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Edinburgh Fringe 2015

The Do’s and Don’ts of Online Dating

BCB Productions

Genre: Comedy

Venue: C Cubed, Lawnmarket


Low Down

A light-hearted script, laced with great one-liners and a poignant message, takes a look at the minefield that is on-line dating. Makes one glad one is single.


Susie is desperate. She’s looking for a bloke. And not just any bloke. She inhabits a body where the clock is ticking like a proverbial time bomb and she wants the fairy-tale marriage, home and family that she’s dreamed of ever since her parents gave her a Barbie doll for her 5th birthday. The trouble is, she’s kissed more frogs than you’d find in a large pond and has no idea how to find the Prince Charming she knows is out there. Somewhere.

So, like many in today’s interconnected world, she signs up with an on-line dating agency. Only this turns out to make matters worse. For a start, she can’t tell if the profiles posted are real or phoney and, even when she leaps that hurdle, she ends up meeting a series of waifs, conmen, strays and plain old weirdos before finally tripping over a handsome prince, Simon, following an introduction through a mutual friend.

Bernie Byrnes light-hearted script is laced with great one-liners and, like all good observational comedy, appears to have been crafted from at least an element of personal experience. Superbly brought to life by the engaging narration of Tori Hargreaves (Susie), the script canters through some of the many frogs she encounters before alighting at her knight in shining armour. Whilst Hargreaves does an excellent job of slipping between narration and her character, the roles of her eclectic collection of male friends are all enacted by the enterprising and richly talented Ewan Reilly, a man of many accents (local and international) as well as some interesting character traits.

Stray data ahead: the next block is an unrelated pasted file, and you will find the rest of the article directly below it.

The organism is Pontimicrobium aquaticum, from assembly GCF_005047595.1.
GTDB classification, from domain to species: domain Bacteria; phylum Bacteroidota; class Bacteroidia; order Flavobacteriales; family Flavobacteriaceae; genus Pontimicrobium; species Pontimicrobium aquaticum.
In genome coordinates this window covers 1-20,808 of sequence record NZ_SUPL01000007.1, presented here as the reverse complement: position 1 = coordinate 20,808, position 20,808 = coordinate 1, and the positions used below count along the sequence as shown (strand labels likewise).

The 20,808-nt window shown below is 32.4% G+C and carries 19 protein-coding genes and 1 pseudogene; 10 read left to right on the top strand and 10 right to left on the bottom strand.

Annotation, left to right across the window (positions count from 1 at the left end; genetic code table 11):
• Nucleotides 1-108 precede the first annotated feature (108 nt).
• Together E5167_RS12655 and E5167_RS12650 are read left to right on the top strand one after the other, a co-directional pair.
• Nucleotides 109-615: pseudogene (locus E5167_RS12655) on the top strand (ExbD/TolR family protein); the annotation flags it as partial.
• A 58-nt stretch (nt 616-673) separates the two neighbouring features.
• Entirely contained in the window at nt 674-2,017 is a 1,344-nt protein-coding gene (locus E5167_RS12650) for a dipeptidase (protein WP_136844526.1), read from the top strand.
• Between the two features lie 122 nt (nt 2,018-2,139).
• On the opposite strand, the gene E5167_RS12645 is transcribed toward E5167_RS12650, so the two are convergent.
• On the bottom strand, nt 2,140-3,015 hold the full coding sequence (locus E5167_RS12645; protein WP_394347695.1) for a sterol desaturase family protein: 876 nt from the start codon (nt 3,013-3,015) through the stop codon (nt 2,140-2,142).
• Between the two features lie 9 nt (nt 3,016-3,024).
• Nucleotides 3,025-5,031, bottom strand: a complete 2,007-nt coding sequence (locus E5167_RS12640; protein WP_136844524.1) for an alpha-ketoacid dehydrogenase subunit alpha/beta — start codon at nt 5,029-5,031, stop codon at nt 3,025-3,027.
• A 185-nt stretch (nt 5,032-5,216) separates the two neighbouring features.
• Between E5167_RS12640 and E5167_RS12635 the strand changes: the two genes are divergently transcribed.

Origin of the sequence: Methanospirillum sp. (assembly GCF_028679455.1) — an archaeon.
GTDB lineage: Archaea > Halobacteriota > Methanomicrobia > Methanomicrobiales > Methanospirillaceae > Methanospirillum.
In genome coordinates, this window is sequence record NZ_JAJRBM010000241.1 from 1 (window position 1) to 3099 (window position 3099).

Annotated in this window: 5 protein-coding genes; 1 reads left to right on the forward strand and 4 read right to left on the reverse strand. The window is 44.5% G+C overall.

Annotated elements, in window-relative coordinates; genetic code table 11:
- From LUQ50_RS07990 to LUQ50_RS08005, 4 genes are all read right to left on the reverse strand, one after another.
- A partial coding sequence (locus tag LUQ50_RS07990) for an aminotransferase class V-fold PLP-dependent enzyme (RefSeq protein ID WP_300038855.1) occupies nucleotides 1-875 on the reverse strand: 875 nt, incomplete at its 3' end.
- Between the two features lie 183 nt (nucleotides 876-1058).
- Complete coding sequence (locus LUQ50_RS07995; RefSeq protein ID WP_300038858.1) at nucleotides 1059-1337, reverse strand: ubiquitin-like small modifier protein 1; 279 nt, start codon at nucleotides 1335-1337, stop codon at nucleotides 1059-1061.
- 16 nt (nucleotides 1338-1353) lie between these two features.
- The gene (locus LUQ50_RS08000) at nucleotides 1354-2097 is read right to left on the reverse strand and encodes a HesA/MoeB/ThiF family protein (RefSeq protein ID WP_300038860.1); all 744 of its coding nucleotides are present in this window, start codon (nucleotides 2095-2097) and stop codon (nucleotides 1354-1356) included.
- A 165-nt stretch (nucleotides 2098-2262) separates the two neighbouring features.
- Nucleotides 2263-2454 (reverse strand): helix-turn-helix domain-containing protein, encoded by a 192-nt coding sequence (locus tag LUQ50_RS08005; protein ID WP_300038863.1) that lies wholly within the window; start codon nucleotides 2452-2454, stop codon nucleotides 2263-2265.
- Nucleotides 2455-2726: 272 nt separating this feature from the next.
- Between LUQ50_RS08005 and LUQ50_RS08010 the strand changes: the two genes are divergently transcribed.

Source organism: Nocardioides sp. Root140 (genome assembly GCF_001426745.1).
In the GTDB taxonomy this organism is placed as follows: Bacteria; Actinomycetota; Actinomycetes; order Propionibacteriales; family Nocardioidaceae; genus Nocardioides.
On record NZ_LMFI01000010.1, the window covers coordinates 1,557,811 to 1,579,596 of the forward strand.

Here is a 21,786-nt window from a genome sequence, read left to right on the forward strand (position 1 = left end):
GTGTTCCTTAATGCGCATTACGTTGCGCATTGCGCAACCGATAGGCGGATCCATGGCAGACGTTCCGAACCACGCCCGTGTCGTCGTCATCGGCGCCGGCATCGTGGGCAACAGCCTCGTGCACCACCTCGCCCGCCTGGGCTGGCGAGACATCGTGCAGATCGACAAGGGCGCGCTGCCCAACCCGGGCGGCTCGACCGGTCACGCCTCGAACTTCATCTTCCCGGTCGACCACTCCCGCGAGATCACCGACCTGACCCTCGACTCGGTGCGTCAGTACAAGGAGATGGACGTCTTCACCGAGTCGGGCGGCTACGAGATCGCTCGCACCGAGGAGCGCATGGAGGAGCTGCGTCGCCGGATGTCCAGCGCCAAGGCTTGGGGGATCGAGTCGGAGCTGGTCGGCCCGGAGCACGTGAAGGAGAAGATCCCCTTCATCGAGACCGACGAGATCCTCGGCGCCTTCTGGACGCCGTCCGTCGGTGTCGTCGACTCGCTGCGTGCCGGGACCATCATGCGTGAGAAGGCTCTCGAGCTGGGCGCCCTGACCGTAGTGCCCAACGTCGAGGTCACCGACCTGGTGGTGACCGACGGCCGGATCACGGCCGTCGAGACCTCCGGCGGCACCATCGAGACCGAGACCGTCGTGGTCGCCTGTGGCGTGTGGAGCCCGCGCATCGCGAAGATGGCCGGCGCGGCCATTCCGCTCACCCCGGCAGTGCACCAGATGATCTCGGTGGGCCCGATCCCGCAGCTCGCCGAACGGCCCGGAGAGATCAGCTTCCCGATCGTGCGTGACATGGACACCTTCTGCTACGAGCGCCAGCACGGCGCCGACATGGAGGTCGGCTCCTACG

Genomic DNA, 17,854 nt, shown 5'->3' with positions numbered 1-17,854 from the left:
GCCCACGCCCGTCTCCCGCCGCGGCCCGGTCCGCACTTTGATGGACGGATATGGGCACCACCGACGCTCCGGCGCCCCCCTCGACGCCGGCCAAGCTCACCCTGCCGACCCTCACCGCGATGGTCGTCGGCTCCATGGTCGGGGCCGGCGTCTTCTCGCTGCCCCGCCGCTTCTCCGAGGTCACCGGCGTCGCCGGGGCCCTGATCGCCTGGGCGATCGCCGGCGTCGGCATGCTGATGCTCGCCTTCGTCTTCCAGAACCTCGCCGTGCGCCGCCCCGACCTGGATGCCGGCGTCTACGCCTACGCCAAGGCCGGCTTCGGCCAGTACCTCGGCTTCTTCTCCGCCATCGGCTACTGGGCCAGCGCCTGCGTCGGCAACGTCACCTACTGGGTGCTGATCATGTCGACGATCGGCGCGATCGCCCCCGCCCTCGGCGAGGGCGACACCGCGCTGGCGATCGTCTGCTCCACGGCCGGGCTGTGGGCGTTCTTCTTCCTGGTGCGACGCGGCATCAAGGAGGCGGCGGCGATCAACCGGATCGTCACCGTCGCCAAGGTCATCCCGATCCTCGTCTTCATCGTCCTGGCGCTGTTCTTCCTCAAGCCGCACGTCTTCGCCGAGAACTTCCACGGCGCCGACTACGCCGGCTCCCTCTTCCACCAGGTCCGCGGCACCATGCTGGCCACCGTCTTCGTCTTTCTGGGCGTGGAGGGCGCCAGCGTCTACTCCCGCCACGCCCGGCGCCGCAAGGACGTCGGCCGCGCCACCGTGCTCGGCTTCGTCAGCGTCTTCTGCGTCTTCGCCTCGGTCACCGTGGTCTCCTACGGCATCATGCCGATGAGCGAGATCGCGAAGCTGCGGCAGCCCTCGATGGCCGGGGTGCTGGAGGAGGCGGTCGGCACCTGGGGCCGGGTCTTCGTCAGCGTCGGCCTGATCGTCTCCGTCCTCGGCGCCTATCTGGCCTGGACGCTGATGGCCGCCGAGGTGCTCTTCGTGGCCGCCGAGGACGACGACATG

Yet if you scratch away the veneer of humour, it all feels rather disturbingly real, especially the very touching denouement, laced with poignancy and pathos and exquisitely delivered by Hargreaves and Reilly. Byrnes is right, marriage is a compromise. But then so, in many ways, is life. We can’t always have what we always want but that doesn’t mean that we can’t find happiness and a happy ending. And that’s what we got here, to the delight of an audience that listened with rapt attention to two first-rate actors delivering an entertaining and enlightening bit of theatre.